1. Good public health. That includes a highly rated hospital and an engaged public health department that targets older citizens. Is there a hospice nearby, and are there specialists in geriatric medicine and physical therapists?
2. An active community or senior center with professional programming staff. Good ones are busy all day long with active programs to keep citizens engaged. Some offer a hot lunch, others have bridge, crafts, exercise classes, etc.
3. A well-funded library with programs aimed at all ages. Most cities do have strong libraries, but some are better than others. These days libraries are as much about the programs they offer and the community they provide than just books. Fort Myers (FL) has a wonderful library system.
4. Senior friendly transportation system. That includes special bike lanes; some form of mass transit including shuttle buses, subway, or light rail; call on demand transportation, and access to a public airport or railroad station within an hour’s drive.
5. Pedestrian friendly layout. Things to look for include downtown streets that are pedestrian only, safe crosswalks with modern signals, and wide sidewalks throughout residential areas. Free or easy parking encourages folks to come to the center of town to enjoy restaurants, shops, and entertainment. Dunedin (FL) is a great example of a town with a pedestrian-friendly layout. There is even an old railroad bed, now a walking/bike path, that runs through the center of town.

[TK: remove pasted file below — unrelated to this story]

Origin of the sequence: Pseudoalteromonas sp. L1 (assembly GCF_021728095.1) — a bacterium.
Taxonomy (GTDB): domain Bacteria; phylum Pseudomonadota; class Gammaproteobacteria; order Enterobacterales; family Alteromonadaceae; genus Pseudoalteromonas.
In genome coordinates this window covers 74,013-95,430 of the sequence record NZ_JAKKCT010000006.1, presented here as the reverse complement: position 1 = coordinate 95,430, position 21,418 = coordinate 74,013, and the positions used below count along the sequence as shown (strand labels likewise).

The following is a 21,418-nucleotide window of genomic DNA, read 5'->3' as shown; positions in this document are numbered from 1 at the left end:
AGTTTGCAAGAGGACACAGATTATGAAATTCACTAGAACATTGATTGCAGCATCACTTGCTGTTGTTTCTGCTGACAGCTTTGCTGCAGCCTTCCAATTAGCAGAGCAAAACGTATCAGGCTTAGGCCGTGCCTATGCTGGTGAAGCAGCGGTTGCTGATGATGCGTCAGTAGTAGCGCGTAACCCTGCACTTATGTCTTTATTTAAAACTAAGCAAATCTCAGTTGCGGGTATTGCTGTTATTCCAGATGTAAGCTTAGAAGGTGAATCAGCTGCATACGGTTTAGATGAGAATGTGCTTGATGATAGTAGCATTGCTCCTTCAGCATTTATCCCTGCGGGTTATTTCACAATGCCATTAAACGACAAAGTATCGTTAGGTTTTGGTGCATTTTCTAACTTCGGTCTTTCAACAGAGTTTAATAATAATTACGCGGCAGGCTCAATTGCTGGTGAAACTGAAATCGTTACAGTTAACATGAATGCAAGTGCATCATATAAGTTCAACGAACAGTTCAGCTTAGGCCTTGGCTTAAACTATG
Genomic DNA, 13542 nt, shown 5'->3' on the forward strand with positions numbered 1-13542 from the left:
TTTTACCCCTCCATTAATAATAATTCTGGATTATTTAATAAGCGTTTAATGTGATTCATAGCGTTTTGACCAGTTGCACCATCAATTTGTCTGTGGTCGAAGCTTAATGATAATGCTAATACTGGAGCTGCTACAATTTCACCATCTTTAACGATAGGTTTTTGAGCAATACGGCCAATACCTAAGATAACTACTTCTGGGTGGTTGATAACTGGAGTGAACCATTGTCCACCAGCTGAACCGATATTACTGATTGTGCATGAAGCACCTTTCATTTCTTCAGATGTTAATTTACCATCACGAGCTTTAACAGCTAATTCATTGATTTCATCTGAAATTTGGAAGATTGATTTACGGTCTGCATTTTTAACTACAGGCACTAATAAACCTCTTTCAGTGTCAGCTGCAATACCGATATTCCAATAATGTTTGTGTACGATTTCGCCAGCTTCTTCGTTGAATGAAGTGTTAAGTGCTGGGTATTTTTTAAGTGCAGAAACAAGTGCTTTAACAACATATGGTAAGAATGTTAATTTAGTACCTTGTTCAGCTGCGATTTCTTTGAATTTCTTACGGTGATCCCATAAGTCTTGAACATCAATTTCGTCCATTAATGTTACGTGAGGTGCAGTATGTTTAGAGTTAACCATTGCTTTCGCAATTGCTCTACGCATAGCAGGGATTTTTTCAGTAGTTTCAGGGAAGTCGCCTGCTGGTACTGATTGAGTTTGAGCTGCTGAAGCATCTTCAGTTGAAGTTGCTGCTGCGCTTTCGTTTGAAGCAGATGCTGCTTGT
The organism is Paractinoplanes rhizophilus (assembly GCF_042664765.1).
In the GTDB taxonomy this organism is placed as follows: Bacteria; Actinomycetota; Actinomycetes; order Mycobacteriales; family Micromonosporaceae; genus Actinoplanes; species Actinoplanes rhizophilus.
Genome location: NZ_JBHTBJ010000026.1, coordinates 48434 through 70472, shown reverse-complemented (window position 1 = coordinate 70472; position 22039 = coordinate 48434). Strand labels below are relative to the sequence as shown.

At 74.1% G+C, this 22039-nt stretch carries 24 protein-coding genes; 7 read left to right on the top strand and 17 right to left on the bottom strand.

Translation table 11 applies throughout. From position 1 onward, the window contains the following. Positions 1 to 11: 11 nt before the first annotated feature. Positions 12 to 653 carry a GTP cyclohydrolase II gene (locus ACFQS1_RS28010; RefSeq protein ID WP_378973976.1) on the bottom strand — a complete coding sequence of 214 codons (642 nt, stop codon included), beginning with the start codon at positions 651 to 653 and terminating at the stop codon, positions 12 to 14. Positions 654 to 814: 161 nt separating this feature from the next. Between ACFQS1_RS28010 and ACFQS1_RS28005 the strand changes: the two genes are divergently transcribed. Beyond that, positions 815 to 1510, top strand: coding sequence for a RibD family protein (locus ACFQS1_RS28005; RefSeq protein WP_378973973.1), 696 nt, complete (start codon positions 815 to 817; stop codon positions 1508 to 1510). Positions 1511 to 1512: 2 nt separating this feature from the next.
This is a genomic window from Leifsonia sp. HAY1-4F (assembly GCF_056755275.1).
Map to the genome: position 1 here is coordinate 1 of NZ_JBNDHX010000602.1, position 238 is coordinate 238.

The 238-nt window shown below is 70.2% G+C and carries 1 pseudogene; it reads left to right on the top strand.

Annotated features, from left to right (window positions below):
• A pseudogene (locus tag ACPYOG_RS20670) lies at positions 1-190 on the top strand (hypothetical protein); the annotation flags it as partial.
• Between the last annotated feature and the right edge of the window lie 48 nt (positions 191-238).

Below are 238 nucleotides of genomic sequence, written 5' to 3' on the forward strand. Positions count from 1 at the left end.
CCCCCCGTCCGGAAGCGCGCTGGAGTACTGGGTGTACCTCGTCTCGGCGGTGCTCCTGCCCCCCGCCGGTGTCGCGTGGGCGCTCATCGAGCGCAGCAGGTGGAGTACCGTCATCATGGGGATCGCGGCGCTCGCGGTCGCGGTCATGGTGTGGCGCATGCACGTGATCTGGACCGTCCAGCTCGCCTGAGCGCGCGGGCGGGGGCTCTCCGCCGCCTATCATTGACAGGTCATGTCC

6. Lifelong learning opportunities. That could include programs from the Osher Lifelong Learning Institute (which has programs at about 100 colleges and universities), adult education classes, or a classes available from a local college or community college.
7. Active recreation department. The best departments have a full complement of activities – from softball, basketball and tennis leagues to pilates or yoga. Many hire private instructors to conduct classes at modest prices. Madison CT has a great recreation department with dozens of programs – it also administers the towns beaches, gym, and athletic fields.